One of the first things mentioned in Workshop 7 on “Building Partnerships and Alliances to Scale Up Climate – Smart and Adaptation Solutions in the Caribbean” was that the workshop would be centred on solutions, instead of the dismal situation that we are all so very aware of. It was also established we would keep farmers and fisherfolk at the centre of discussion. That is, any concerns, issues, solutions or strategies would be discussed always keeping perspectives and benefits to farmers and fisherfolk in mind. It was within this context that discussion began.
Sheets of papers, markers, and groups for discussion set the stage for some serious engagement, and the debates commenced. Participants laid out the issues and highlighted key challenges common to all nations present. There was significant cross-fertilisation of ideas as groups were asked to switch tables and expand on ideas that the previous groups had begun to discuss. It was very exciting to see linkages being made and participants all invested in establishing challenges that the session would specifically tackle.
Speaking from experience
Una May Gordon, social entrepreneur from Jamaica and consultant on climate change policy and initiatives throughout the region, was very positive about the discussions taking place. She mentioned to us how thrilled she was that the workshop had featured collaboration and exchange of ideas.
“Often in the Caribbean we focus on problems instead of solutions. We are very pleased that this workshop has given practical examples of successes and has created opportunities for networking and implementing customized versions of those successes in applicable situations across our regions.”
She also looked forward to later presentations that would showcase success stories of featuring farmers and fisherfolk across the region.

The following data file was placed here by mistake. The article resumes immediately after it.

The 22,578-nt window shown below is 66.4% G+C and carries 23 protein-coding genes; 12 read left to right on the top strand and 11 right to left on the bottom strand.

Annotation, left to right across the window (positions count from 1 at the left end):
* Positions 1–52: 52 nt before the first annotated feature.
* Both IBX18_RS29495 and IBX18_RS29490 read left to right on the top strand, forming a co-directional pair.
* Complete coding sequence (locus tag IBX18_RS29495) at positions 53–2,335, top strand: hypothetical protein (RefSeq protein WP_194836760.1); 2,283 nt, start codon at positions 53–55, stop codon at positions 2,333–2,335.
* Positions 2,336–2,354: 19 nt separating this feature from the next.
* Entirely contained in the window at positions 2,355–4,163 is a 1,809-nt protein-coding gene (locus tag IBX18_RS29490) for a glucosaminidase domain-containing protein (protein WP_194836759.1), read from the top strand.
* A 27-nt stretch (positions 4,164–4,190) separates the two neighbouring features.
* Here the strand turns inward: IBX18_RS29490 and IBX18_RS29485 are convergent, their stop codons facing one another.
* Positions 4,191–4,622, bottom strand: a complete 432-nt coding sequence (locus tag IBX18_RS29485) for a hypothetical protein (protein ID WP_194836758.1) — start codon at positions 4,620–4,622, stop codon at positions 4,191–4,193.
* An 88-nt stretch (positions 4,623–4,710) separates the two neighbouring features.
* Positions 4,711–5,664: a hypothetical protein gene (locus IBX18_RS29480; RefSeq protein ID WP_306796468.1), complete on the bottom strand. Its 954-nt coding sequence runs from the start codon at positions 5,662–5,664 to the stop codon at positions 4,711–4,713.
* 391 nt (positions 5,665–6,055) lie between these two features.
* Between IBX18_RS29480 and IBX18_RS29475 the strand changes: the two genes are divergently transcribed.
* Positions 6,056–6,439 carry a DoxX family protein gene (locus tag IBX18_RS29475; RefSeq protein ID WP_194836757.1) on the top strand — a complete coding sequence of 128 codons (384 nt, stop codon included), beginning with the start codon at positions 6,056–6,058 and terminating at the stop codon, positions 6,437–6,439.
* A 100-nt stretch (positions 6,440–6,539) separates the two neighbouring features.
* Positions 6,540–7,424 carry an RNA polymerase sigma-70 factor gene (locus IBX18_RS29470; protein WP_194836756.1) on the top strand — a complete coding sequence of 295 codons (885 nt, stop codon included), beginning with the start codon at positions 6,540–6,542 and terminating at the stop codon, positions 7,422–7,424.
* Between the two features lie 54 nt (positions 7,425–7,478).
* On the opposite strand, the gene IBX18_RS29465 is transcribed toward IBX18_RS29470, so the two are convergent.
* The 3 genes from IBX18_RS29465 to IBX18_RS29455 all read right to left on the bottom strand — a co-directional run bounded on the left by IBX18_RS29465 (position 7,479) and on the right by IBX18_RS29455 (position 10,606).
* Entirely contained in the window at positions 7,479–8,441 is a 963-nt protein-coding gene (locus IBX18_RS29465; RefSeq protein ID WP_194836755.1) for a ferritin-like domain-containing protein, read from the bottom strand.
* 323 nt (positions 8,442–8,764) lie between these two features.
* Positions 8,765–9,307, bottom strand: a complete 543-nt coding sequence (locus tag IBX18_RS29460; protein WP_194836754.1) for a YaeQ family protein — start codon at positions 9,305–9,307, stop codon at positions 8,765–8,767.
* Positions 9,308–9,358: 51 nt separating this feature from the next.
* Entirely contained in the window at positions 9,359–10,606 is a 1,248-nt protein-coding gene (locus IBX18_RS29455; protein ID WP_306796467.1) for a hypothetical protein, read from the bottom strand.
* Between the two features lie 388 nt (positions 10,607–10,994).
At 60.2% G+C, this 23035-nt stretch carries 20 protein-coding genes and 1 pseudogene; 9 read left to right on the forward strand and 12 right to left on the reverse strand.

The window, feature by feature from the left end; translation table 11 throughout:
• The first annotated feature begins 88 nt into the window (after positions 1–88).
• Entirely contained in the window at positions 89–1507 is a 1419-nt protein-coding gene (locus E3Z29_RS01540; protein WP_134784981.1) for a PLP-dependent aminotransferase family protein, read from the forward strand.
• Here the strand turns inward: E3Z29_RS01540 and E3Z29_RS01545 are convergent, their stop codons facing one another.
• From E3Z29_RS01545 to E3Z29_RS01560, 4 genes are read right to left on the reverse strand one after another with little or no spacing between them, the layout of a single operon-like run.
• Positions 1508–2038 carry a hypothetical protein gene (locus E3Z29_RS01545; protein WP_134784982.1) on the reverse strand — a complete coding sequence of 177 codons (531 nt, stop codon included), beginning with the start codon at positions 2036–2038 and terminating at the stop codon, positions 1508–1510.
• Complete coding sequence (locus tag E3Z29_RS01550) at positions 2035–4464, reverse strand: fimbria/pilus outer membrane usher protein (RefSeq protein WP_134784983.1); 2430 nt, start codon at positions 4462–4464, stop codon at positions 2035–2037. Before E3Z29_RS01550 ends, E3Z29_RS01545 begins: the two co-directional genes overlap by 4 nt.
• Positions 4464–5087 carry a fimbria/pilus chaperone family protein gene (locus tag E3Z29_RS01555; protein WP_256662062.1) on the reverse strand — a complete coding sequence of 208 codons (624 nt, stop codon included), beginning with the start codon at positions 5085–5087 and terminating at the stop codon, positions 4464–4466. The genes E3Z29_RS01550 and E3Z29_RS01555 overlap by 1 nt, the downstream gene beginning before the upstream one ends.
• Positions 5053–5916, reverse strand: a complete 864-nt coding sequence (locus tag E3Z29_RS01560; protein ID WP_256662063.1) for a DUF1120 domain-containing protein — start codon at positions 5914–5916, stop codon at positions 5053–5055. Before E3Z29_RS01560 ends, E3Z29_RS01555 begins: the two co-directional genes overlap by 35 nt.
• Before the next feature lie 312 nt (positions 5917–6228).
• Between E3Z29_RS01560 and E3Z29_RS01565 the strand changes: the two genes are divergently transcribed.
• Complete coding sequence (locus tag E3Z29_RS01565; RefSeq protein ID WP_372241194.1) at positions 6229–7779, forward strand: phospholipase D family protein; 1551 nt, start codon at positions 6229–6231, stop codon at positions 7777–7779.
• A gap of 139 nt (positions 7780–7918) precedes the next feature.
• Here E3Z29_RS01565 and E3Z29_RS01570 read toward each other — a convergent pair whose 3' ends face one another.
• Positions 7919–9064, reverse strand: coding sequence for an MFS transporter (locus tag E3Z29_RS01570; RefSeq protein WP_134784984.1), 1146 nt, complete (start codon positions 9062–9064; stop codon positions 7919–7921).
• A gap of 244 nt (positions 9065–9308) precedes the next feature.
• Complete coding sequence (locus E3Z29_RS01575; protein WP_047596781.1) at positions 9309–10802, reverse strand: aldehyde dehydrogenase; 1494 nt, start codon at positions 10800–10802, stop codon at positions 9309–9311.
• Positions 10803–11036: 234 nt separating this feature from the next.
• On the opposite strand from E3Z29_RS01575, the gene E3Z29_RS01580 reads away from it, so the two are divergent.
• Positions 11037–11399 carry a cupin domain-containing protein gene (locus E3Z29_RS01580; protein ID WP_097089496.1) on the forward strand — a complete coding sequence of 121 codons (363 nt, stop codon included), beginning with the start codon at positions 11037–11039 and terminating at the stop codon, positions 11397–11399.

Challenges and solutions
For the Caribbean, some parts of Africa, and the Pacific, we know that climate change is already severely affecting livelihoods. For instance, Jamaica is one of the world top 40 climate hot spots, which means that Jamaica is one of the countries that has been and will be worst affected by climate change. Small islands states are all facing similar issues when it comes to dealing with climate change.
A few of the key challenges highlighted in the first set of discussions included:
- Acceptance of responsibility for action and adaptation
- Governance, policy, and legislation
- Building capacity (funding, infrastructure, equipment, partnership and networks)
- Access to and viability of markets and economics.
Some other success stories shared by presenters later in the day included projects featuring water harvesting as a climate variability adaptation strategy, projects for turning fisheries sector waste into value (specifically bioenergy and green energy), implementation of early warning response systems for fisherfolk, fisheries insurance initiatives, and ICTs for climate adaptation.
What are some successes of climate change adaptation in your nation? Share your stories in the comments below and follow #CPAF15 #Intra_APP for live updates from the Caribbean-Pacific Agri-Food Forum in Barbados.
Photo credit: Carole Cholai
Blogpost by Zina Edwards and Chelsea Wallace, Social Reporters for the Caribbean-Pacific Agri-Food Forum 2015.